Tag Archives: righteous

The Deceiver – Part Two

Meditations on the Psalms

Blessed is the man who walks not in the counsel of the wicked, nor stands in the way of sinners, nor sits in the seat of scoffers. (Psalm 1:1 ESV)

In Genesis 3 we see the Deceiver, in the guise of a serpent, speaking to the first woman about a boundary God had placed upon the first man, Adam. God had placed a single restriction upon Adam by telling him to not eat from the tree of the knowledge of good and evil. “And the LORD God commanded the man, saying, ‘You may surely eat of every tree of the garden, but of the tree of the knowledge of good and evil you shall not eat, for in the day that you eat of it you shall surely die’” (Genesis 2:16-17 ESV). God then created a woman, Eve, out of the man. It was the woman who was tempted to rebel against God and then the man who actually rebelled. However, it is the Deceiver who inserted the catalyst into the minds of the Adam and Eve to rebel against God.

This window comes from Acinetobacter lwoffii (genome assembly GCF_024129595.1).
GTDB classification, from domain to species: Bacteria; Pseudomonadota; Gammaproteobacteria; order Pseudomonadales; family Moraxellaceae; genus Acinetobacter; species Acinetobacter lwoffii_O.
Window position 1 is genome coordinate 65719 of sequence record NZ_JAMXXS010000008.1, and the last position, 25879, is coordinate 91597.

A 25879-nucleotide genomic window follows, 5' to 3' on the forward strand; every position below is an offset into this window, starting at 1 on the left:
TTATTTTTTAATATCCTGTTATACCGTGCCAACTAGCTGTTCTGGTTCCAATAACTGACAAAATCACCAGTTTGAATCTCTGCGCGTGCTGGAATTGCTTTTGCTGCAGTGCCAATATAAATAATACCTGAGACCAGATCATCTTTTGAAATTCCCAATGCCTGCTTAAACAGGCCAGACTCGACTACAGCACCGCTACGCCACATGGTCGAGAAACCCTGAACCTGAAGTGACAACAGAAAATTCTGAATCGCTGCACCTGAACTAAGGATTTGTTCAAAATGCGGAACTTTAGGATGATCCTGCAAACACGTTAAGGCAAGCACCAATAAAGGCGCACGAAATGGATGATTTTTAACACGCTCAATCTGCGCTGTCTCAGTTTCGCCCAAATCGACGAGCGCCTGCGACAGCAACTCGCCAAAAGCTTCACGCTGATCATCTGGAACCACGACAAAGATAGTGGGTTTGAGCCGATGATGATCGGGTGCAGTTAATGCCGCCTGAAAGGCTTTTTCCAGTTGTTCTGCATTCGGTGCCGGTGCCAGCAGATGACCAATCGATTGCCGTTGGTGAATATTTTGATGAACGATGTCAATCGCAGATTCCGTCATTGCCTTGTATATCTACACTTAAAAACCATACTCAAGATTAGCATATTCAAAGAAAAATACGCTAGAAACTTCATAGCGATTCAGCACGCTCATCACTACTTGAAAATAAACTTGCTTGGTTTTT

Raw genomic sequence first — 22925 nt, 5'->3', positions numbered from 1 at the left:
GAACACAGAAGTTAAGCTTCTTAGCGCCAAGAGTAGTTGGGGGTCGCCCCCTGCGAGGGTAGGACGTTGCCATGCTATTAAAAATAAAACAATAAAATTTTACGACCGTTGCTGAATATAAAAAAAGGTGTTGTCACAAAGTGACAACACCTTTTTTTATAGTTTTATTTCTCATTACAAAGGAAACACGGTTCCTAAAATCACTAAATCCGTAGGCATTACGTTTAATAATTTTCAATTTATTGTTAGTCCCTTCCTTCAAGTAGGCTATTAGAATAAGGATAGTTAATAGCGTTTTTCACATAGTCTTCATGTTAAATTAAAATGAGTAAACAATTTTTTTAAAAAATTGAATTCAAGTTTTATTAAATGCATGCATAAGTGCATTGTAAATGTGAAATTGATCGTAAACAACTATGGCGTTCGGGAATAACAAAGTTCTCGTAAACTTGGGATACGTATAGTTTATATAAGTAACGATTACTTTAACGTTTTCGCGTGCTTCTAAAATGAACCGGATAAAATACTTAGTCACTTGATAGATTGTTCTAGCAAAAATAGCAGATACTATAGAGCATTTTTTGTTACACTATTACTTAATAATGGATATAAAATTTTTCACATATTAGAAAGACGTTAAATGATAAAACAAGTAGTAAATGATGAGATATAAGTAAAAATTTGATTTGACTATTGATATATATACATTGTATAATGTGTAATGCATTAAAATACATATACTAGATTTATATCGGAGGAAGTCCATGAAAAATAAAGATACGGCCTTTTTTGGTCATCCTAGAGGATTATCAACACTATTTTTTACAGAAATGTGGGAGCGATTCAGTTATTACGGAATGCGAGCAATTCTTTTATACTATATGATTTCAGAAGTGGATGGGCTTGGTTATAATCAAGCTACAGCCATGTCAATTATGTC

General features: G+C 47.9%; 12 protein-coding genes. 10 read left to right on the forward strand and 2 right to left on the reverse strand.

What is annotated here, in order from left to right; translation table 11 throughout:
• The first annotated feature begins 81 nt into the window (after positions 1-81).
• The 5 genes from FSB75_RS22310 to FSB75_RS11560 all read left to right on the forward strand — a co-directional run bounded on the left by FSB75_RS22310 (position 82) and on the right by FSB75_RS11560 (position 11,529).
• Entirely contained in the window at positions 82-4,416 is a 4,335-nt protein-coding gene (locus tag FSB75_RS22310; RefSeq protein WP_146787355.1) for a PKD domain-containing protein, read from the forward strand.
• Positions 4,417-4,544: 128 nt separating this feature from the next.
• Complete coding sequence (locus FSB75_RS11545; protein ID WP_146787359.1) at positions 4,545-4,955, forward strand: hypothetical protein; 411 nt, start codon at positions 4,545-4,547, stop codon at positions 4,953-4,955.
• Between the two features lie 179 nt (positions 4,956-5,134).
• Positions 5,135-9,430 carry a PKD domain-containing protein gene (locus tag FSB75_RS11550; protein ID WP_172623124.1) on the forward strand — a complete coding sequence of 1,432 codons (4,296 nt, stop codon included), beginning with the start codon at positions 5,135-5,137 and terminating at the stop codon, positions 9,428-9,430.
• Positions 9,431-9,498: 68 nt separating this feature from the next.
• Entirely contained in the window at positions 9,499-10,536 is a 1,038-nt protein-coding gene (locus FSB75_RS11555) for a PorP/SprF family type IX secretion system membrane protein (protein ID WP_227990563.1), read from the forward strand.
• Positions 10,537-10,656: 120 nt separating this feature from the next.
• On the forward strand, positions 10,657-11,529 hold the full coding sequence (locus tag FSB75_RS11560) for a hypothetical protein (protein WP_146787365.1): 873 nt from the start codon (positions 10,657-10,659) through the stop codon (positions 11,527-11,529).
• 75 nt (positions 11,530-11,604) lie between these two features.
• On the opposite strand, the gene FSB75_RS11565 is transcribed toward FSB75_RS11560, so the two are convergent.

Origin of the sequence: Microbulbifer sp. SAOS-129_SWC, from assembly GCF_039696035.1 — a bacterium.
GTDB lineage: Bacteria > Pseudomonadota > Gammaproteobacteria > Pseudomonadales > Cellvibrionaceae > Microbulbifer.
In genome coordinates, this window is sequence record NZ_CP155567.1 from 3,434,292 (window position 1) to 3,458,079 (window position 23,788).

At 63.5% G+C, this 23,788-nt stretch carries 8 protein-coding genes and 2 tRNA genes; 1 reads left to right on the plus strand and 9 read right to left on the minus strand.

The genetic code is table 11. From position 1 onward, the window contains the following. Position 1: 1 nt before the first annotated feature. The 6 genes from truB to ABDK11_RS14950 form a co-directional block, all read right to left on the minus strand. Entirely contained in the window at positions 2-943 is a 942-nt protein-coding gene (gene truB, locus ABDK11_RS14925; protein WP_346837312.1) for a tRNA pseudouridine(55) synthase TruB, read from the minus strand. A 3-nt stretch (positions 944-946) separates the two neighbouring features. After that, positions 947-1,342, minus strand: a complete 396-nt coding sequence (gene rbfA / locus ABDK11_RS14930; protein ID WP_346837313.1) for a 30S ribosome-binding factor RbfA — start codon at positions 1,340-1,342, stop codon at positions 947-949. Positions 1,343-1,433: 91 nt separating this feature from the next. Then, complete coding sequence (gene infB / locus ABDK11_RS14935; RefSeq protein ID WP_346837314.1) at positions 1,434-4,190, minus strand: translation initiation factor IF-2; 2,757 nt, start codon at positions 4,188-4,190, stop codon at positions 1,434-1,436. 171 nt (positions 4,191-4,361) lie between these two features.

While reasoning with the Eve, The Deceiver lied, suggesting the fruit of the tree of the knowledge of good and evil had some superstitious, magical quality which would make her as wise and knowledgeable as God. She looked at the fruit and saw it was “good for food,” appealing to her fleshly need for nourishment, that it was a “delight to the eyes,” appealing to her worldly perception, and that it was “desired to make one wise,” a complete lie of the Deceiver, also known as the devil (Genesis 3:6 ESV).

All of the trees of the garden were beautiful and good for food. She had permission to eat from any other tree, but the Deceiver focused her attention upon this one tree because of its forbidden status. She believed Its words that God was deliberately withholding something from her that was good and desirable. One the other hand, the man did what she suggested. Both ate but it was the eating of the man which brought spiritual separation from God to all, not the eating of the woman.